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Shelter from the storm: Animal shelter takes in animals in path of Hurricane Florence

With Hurricane Florence evacuations occurring in North and South Carolina, almost 70 adoptable cats and dogs from the Hilton Head Humane Society were taken Thursday to the LaGrange Animal Shelter. The LaGrange Animal Shelter reached out to the Atlanta Humane Society to see if any of the shelters on the east coast needed space, according to LaGrange Animal Shelter supervisor Chris Bussey.

“With Florence coming toward South Carolina and North Carolina, we’ve had a lot of partners reach out and say what can I do to help,” said Alison Hill, transport coordinator for the Atlanta Humane Society. “So, what we do is we clear the shelter ahead of the storm so that they can take in all of the displaced animals after the storm.”

Fifty cats and 16 dogs were taken to the local animal shelter. Some of the cats rescued were also taken on the Puppy Pipeline Thursday night as part of its scheduled transport. The Puppy Pipeline takes animals from southern shelters to northern non-kill shelters where there are strict spay and neuter laws, and there are fewer animals.

Bussey said they had already planned to transport cats and dogs on the Puppy Pipeline and had extra space for the Hilton Head cats.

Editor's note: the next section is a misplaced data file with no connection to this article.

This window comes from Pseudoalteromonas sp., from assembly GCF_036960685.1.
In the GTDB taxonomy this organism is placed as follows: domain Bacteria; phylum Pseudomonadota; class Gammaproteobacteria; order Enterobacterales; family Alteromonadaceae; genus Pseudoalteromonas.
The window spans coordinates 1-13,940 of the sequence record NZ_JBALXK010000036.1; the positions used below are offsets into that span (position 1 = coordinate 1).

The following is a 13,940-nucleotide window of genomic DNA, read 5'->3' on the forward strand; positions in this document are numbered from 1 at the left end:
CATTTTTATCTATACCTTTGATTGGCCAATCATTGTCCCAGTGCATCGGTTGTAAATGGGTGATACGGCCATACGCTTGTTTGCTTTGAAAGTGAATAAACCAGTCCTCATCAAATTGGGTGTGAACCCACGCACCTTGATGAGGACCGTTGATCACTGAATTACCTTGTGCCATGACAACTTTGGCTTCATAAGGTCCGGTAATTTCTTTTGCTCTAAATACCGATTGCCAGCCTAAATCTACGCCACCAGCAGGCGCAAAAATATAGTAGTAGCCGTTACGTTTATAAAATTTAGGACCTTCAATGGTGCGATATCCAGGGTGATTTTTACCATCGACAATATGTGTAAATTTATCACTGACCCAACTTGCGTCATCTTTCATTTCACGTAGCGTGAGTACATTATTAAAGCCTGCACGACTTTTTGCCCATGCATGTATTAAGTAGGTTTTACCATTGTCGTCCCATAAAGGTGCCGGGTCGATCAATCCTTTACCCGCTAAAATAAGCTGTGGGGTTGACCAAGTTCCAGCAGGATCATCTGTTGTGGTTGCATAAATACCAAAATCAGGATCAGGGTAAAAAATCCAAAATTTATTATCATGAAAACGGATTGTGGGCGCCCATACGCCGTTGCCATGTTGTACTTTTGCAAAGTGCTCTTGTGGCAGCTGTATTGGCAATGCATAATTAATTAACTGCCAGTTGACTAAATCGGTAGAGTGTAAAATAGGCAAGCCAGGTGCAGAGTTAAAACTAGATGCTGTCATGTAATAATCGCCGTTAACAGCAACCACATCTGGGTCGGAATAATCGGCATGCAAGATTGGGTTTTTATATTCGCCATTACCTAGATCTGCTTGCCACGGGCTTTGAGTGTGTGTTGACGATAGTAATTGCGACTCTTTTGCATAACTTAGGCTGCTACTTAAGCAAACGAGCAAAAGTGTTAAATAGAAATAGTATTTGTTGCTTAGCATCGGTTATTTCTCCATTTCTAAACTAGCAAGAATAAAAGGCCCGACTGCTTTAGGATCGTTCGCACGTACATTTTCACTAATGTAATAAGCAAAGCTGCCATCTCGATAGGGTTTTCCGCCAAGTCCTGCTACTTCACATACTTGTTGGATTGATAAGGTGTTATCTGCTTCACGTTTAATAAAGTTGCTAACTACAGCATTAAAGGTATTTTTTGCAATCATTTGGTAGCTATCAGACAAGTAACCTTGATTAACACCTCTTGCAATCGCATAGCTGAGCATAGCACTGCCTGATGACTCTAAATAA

“We’re able to do this because of Puppy Pipeline Rescue that we’ve partnered with,” Bussey said. “We send several animals to northern shelters due to us having several openings. I thought it would be nice for us to reach out and help somebody in need, especially since a hurricane is coming through and a disaster might happen.”

Bussey said they sent their 1,000th animal Thursday on the Puppy Pipeline for 2018. 

Hill said all coastal shelters have an agreement with inland shelters to help out when storms move in certain areas to take in animals. 

“(Last year), Hilton Head Humane took in a bunch of cats from Hurricane Harvey when it came through Texas,” Hill said. 

“So then when Irma came through Georgia, Louisiana and Texas, they offered their services to take some animals from those. So, we all kind of work together just to get everybody safe and sound.”

All of the animals are adoptable and have been up to date on their shots and are fixed. When taking in animals, Bussey said they had to look at space in the shelter, but were doing OK.

“It’s nice to know that being an open admission shelter, we can extra provide help to another shelter and find the animals a home,” Bussey said. 

“It was eye opening to see how much work was actually involved from taking in because we’re used to always sending animals out to other shelters.” 

Because of the new animals, the shelter is asking for donations of blankets, cat litter, towels, dog bowls and paper towels, Bussey said.